Presentation: Volcanoes: Killers and Creators




Barker, Daniel
Environmental Science Institute

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Environmental Science Institute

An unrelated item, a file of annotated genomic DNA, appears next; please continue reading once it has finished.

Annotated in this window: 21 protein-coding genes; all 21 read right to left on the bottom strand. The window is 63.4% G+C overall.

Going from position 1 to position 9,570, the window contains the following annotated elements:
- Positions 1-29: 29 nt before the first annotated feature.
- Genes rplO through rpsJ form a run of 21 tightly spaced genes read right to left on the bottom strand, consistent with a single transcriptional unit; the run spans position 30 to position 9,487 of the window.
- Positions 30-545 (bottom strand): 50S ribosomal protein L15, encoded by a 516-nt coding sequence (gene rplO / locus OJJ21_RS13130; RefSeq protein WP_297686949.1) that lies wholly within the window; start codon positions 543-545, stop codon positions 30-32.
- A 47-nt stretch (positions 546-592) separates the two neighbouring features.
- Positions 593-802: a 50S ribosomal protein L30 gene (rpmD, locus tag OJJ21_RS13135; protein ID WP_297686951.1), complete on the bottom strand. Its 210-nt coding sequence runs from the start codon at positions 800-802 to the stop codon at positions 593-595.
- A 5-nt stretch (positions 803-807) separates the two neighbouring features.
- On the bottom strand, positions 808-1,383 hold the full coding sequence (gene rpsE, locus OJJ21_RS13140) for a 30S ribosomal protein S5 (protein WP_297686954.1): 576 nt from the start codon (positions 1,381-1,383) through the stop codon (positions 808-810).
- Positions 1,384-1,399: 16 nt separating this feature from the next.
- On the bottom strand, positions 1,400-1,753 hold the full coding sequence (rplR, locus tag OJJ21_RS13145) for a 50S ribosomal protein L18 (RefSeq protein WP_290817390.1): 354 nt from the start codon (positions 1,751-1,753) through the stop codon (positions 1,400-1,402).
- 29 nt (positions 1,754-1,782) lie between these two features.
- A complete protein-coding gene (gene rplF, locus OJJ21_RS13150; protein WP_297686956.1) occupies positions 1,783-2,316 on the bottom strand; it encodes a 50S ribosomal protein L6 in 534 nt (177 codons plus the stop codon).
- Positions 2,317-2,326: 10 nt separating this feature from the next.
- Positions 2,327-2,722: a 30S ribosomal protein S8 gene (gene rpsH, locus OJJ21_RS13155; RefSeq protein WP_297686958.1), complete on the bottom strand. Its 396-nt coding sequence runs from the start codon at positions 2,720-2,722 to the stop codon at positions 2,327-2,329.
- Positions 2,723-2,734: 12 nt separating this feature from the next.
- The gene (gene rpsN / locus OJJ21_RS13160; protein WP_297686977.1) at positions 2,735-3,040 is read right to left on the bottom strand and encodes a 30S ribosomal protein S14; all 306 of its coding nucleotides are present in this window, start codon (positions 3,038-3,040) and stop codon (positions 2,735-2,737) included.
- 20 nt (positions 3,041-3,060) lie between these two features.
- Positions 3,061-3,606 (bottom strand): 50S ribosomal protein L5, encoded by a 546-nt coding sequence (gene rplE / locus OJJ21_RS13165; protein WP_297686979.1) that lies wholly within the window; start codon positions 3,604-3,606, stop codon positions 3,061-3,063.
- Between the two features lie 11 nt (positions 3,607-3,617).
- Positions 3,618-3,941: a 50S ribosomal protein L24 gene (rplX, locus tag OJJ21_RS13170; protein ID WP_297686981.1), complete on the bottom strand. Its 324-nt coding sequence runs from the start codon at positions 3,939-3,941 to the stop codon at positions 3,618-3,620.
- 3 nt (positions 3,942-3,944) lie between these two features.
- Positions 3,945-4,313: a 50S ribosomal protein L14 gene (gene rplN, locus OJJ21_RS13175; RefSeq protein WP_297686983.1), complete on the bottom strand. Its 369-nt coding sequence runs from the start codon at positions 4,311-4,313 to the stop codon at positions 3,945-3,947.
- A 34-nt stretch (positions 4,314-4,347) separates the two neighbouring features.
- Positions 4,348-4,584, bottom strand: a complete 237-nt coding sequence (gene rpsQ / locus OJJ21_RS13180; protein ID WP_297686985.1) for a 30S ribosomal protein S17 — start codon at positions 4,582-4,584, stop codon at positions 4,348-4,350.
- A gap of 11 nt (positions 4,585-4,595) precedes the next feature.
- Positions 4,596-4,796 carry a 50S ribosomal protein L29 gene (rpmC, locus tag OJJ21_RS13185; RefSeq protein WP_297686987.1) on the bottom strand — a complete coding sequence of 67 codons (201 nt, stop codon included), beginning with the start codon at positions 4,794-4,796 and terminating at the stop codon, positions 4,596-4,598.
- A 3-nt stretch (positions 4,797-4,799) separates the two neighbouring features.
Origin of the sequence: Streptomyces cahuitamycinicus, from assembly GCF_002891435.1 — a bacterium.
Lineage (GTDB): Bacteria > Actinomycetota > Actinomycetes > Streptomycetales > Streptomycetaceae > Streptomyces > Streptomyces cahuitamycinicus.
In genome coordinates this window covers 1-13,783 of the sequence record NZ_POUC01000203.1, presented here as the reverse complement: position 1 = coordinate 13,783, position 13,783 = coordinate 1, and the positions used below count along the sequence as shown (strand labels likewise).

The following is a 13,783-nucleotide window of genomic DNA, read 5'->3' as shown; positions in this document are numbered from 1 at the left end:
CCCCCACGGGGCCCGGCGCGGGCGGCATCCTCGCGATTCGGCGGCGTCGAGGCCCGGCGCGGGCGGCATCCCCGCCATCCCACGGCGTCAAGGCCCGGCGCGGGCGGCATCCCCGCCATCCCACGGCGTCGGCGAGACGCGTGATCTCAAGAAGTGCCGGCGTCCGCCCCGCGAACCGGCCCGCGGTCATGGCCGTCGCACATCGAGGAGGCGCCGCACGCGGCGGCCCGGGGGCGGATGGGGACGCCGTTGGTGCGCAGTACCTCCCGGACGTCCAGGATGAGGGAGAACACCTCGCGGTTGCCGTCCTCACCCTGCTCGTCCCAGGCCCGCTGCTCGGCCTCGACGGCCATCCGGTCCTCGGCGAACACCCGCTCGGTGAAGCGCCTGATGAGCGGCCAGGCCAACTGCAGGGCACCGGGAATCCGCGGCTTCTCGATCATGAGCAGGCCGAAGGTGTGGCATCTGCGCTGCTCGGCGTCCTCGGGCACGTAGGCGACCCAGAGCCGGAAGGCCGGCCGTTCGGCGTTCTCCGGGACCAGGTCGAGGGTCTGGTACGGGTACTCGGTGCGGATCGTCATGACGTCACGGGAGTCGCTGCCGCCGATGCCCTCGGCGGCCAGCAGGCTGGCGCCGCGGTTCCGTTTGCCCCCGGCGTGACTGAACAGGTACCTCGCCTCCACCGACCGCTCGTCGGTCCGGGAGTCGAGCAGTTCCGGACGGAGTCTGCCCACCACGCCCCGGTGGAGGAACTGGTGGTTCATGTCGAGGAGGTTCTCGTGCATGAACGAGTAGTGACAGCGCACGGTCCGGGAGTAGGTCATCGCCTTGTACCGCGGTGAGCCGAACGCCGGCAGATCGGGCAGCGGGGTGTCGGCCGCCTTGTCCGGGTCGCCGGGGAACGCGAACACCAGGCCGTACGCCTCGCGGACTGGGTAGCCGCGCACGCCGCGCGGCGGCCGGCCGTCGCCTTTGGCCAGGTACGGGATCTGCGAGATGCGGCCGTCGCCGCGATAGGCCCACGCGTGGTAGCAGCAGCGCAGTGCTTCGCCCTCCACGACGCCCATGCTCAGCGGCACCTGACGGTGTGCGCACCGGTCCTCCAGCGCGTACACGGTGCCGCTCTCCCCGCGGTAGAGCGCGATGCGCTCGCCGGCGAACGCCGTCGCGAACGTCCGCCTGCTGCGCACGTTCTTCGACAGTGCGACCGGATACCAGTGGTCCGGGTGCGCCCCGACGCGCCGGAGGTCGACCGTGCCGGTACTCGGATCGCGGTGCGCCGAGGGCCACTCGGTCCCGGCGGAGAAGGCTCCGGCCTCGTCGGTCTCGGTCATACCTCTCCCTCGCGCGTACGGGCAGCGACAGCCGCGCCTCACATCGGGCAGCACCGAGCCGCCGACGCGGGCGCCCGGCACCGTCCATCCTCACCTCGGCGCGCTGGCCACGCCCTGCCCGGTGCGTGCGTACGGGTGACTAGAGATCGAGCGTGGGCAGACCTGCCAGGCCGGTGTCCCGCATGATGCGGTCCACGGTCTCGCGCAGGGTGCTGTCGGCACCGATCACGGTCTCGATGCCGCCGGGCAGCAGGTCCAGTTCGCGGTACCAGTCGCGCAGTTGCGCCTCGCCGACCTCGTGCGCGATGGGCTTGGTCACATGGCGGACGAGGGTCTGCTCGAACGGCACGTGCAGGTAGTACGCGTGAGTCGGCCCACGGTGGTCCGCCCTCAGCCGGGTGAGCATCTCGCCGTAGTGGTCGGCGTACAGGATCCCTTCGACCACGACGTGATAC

People tend to live in large cities close to volcanoes. In the past, this connection was a result of the fertile soils, water supplies, and cultural-historical sites provided by volcanoes. Today, the most important link comes from peoples’ preferences to live at or near coastlines, where more than half of the Earth’s active volcanoes are concentrated. Volcanoes literally create new real estate, by building land above sea level. They also provide natural harbors and fortifications, tourist attractions, geothermal energy, mineral resources, and water supplies from crater lakes and from mountain snow and rain. One out of twelve humans lives within the danger zone of an active volcano. However, even an “active” volcano can be quiet for hundreds, even thousands, of years between eruptions. Do the long-term benefits of living near a volcano outweigh the risks? People can only answer this question if they understand the hazards and if they can be assured of warning early enough to save their lives, if not their property, by moving away in time.

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